Carry him in your pocket.

Dear Eilis,

Last night, sitting in the passenger’s seat of my best friend’s car, parked halfway inside my driveway, I wrestled with the idea of losing a father.

I don’t know how we ended up at that table, hammering hope into regret, but I think I know where it began.

At the tail end of 2003, when funerals were for the movies. When, six months before, a motorcycle accident was the closest some of us had come to saying goodbye. Back then I learned to hate the number 13.

So when, that same year, I spent the 13th of December learning that the world did, in fact, keep rotating on its axis while sixty or seventy preteen girls sniffled and sobbed on either side of me, I started toying with that idea of losing a father. A fourth father, perhaps, if I counted them right.

The Father I read about in books.

The man who named me. Who held me when I was just the length of his forearm. Who worried I’d never be bigger, grow stronger, if my mother didn’t write down every ounce of food I ate.

The man who held me and my sister to his chest on Sunday mornings as people filed out of wooden doors on either side of us, stumbling down red velvet stairs, whispering to Please Be Good For Your Parents This Week, OK?

And then this man. The one who taught me lessons every afternoon. Who looked after me long before he had a daughter of his own. Long before he never got the chance to hold her in his arms or look her in the eyes or dance at her wedding to Butterfly Kisses after Midnight Prayers to Father Nos. 1 & 3.

I have a feeling your father took the pieces of 1, 2, 3 & 4 and threaded them together. Piece by piece. Heartstring by heartstring.

And as you jump from one lily pad to the next, fumbling for your balance, I know it seems near impossible to land correctly without his hand stretched out to steady you. I know how it feels when you’ve never felt too good at this whole Life thing, this whole Change thing, this whole New thing, and he has always had your back. The perfect words when you fall on the floor.

And then, in a flash, he slides the cushion out from under your feet and whisks away to someplace else. Someplace that’s Gone far away.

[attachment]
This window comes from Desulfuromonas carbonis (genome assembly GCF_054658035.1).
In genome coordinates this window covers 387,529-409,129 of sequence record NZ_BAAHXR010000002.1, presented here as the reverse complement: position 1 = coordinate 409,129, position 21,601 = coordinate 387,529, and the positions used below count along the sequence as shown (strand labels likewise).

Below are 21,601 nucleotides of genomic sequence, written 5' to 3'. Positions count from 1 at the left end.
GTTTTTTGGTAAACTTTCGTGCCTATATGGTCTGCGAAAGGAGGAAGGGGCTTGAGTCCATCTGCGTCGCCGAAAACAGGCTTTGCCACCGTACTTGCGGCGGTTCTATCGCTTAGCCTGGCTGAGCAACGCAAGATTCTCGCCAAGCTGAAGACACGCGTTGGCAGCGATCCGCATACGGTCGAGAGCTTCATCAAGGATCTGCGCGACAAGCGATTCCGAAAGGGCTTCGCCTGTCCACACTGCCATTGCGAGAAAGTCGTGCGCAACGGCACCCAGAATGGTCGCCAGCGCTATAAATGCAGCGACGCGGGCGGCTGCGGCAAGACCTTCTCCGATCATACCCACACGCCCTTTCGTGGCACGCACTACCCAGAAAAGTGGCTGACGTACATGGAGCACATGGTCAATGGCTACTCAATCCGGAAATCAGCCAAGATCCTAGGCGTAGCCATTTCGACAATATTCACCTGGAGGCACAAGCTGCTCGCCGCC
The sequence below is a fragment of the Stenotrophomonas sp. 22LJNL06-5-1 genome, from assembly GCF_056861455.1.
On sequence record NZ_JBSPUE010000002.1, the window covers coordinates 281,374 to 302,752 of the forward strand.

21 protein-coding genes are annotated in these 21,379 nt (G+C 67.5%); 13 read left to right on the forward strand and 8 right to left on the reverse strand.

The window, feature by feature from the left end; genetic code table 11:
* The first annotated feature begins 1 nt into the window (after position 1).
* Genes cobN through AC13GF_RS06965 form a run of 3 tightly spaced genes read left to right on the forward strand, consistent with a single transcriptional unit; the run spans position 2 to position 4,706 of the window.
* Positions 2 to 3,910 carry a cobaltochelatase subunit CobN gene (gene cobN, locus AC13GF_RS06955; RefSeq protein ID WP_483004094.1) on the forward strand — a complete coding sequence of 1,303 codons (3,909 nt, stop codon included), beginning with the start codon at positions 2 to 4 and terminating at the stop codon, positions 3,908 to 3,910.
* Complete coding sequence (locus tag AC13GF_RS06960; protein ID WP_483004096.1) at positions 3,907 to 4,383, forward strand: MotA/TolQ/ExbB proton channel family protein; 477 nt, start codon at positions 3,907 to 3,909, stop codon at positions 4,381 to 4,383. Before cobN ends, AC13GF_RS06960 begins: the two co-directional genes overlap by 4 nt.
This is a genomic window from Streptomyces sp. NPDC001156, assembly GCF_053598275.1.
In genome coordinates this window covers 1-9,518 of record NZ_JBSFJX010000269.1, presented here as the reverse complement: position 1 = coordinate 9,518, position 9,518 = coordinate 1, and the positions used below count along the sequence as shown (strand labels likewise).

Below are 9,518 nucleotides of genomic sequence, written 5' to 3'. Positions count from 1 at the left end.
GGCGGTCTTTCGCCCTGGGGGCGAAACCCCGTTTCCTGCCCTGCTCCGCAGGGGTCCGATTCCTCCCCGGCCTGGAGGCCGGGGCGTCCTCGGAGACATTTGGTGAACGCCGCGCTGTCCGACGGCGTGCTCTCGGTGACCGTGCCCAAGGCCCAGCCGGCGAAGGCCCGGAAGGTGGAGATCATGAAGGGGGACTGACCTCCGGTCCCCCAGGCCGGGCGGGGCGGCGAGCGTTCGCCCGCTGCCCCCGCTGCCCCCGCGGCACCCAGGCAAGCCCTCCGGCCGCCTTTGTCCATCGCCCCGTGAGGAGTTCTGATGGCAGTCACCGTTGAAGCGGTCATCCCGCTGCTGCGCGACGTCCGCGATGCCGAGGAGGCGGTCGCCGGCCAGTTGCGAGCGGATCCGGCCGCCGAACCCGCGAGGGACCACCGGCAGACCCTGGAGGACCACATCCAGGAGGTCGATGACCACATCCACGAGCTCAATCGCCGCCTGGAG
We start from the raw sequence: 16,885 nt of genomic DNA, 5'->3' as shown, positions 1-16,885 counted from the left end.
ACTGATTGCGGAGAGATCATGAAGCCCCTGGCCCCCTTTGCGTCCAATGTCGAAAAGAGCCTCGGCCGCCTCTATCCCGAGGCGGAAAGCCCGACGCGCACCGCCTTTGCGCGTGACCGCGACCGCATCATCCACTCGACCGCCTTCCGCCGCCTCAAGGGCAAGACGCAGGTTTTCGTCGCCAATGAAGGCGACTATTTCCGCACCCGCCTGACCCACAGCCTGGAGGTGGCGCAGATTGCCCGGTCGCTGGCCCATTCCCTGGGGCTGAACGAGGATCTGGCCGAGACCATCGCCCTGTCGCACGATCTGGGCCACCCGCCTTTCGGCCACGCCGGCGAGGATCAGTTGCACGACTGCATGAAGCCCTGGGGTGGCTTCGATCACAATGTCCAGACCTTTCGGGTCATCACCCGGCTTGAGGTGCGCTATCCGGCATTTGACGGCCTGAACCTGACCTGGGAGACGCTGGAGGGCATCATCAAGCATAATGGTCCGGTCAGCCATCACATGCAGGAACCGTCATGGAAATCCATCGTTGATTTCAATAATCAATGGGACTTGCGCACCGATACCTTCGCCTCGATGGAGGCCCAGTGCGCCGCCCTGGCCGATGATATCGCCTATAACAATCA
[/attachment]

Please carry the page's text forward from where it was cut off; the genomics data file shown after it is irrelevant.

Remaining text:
I know it. So badly. Know the tears that last for hours as everyone says how wonderful he was, how it is such a shame to see him go so soon.

But I want you to know this: I believe in angels.

I see his eyes and his smile in the photos of his daughter sitting in a card from his mother, a woman who hung through pregnancy and grief all at the same time, just two weeks of We’re In This Together before his car smashed itself into the road and left her alone, holding out for the baby he left her to love.

He was my Father No. 4 for six years, the one I spent the most time with. The only one who never did the leaving. No, no, that was my job. Until, one day, it wasn’t. Until, one day, he didn’t show up for practice, to steady my balance on the wooden beam, to catch my flailing limbs when I smacked onto the ground.

Your dad is up there, hands on his knees, watching you from the sidelines of life. He’s in your smile and your eyes and the way that you carry yourself from this lily pad to the next. He is right here, right inside you, right where you can always keep him close.

And he’s not going anywhere. He’s left you with his words and his heart and his love. For you to take and spin into something wonderful, something he would have loved, with this next chapter in your book.

Carry him in your pocket. Unfold his words like roads on a map. Trace the outline of your smile and see his love in the corners of your eyes.

It is there. No matter where you position yourself on this Earth. He’s there.


Note: Eilis lost her father two years ago. She’s graduating high school, jumping into college life, and needs your words. Want to write to her? You’ve got until June 5.

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